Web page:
UK eyes are on the three As: Asia, the Americas and Africa
In a recent address to the Council of Foreign Chambers of Commerce in the UK, IOE&IT chairman Terry Scuoler CBE started with a defence of trade as a force for good and its role in lifting people out of poverty. He stressed that he was talking about trade which was mutually beneficial – both free and fair.
That vision has been under threat in recent years as many of the world’s trading blocs and nations, but particularly the US and China, have ramped up tensions in their relationships with each other.
While some of the rhetoric has been dialled down since the departure from the world stage of US President Donald Trump, many of the factors that led that way, notably the anti-competitive practices sometimes adopted by China, have not receded.
Concern for UK service exports
Scuoler noted that it was hard to quantify the effects of Brexit because of the simultaneous effects of Covid. He sounded a note of concern that while trade in goods had largely rebounded since the lows of early 2021 trade in services with the EU had not yet done so – a particular worry because of the strength of the UK in services.
He was concerned too about the effects of the Northern Ireland Protocol, worrying that it could not continue to be enforced in its current form and hoping that some renegotiation would be possible.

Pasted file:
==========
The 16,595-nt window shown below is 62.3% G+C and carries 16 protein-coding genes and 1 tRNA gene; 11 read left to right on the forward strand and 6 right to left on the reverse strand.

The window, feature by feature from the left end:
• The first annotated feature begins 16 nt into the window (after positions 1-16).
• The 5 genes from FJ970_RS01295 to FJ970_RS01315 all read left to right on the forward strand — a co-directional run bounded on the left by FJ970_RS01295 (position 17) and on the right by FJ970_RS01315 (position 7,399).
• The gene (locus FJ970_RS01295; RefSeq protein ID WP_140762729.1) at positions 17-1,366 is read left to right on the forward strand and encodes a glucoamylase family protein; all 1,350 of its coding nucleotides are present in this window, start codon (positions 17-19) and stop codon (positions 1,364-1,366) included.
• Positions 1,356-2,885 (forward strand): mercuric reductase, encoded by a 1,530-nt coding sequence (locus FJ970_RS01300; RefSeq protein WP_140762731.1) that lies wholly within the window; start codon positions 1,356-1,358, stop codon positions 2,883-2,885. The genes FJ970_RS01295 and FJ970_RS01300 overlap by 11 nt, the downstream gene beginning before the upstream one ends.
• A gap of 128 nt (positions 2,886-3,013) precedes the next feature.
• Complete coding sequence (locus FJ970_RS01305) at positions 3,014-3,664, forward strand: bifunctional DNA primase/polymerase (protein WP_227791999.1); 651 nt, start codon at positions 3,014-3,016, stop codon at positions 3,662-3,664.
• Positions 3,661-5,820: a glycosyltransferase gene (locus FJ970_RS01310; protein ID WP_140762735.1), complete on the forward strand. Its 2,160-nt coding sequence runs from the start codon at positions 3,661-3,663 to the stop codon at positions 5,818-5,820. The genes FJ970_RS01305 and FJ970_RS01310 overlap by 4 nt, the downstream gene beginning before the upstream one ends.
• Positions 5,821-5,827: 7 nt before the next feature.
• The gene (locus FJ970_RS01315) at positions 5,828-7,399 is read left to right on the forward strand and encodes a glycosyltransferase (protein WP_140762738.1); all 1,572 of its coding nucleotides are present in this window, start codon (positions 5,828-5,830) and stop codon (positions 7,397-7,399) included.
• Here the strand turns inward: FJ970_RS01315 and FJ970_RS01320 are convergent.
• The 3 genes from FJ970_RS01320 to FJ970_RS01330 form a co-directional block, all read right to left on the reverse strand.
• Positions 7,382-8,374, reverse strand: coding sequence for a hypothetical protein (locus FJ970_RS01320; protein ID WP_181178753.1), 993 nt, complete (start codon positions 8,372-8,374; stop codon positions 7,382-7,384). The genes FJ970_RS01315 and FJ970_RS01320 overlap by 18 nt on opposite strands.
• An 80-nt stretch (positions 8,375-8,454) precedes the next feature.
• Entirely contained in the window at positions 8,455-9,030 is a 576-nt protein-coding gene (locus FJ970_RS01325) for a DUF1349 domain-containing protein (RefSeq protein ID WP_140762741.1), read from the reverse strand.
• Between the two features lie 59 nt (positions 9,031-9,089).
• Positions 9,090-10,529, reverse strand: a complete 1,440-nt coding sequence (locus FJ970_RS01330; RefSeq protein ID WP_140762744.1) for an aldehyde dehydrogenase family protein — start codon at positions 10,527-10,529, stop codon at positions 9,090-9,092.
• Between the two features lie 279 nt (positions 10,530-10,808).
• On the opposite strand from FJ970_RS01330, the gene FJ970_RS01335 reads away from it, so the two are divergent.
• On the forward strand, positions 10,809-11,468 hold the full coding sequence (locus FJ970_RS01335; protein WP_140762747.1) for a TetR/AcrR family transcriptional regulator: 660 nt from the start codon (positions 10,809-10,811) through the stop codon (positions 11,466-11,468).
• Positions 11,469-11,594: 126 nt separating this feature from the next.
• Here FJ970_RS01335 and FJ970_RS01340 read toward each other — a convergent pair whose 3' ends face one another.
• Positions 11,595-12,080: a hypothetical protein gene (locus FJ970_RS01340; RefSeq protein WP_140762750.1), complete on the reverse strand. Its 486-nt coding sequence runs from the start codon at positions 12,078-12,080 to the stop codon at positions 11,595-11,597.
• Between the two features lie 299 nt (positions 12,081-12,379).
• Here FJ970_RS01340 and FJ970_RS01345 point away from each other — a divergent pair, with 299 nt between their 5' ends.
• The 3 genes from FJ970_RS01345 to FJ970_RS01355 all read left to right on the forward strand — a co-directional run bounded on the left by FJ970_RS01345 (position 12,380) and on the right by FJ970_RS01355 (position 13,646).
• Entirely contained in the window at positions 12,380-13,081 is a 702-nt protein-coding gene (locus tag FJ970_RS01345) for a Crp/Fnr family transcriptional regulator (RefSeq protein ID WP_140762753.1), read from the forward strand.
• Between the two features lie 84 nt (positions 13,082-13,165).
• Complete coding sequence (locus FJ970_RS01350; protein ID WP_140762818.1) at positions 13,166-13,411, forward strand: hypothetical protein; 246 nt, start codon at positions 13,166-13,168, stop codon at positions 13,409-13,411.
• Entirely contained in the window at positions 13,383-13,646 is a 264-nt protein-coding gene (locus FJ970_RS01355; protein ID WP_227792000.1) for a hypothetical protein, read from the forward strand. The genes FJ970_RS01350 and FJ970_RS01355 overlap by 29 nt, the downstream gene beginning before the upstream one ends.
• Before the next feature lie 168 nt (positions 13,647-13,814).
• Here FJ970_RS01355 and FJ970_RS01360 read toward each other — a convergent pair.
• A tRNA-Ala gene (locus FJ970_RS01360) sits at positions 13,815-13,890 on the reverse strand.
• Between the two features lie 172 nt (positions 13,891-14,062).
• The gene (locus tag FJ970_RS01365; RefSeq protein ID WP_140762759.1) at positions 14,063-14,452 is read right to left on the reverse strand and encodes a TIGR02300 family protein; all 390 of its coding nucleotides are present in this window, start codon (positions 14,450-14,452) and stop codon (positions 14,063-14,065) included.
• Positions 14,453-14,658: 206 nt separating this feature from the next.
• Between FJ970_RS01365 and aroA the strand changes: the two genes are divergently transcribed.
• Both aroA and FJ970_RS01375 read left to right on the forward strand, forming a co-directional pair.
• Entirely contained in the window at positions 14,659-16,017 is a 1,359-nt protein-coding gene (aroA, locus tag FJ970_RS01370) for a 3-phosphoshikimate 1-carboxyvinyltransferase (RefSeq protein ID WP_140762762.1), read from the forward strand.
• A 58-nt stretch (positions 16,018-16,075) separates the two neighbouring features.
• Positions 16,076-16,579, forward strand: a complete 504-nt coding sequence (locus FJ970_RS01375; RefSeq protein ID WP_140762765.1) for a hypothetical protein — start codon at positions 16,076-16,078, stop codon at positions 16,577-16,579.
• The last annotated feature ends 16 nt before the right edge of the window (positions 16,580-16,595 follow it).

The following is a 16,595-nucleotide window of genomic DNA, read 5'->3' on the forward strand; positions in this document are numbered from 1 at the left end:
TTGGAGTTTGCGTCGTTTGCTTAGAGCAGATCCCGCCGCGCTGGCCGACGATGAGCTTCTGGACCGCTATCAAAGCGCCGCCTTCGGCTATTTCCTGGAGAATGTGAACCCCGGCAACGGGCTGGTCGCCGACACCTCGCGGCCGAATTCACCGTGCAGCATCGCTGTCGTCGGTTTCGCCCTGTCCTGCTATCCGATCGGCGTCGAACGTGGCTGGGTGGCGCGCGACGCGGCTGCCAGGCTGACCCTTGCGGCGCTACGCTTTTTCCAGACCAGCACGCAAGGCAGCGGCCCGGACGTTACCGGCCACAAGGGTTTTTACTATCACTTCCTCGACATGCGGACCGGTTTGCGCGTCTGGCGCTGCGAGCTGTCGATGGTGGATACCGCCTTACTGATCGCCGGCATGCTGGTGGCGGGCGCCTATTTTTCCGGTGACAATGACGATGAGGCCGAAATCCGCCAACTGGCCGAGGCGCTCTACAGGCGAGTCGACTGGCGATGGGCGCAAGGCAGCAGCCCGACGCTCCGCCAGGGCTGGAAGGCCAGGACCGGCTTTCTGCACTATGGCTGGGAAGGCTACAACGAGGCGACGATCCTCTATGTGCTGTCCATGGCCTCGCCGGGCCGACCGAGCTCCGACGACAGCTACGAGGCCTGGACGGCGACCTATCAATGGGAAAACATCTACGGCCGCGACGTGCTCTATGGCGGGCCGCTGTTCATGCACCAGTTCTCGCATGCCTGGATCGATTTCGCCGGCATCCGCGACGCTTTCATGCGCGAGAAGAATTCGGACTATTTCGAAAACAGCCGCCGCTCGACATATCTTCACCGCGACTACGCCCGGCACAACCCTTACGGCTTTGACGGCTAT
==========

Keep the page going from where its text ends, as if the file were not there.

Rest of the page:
Simplified trade rules
He highlighted the UK’s ambitions for a better trade environment and the strengths that the country enjoys, such as language and law, as reasons for optimism. He welcomed the government’s plans to increase the density of trade in UK businesses and the introduction, earlier this year, of the Global Tariff which simplified trading rules and removed costs for traders in respect of things like nuisance tariffs.Eyes on the three As
He hoped the UK could continue to enjoy strong trading relationships with its closest neighbours and current biggest trading partners. However, Scuoler pointed out that most of the global growth forecast in the decades to come would be in Asia, the Americas and Africa where a growing middle class was driving demand for the high quality goods and services in which the UK specialises.
He looked forward to the UK joining CPTPP and negotiating further trade agreements around the world.
As he drew to a conclusion, the IOE&IT chairman returned to his earlier theme of mutually beneficial trade – the UK should not see such regions as ‘just’ export markets to be exploited but places to be partnered with.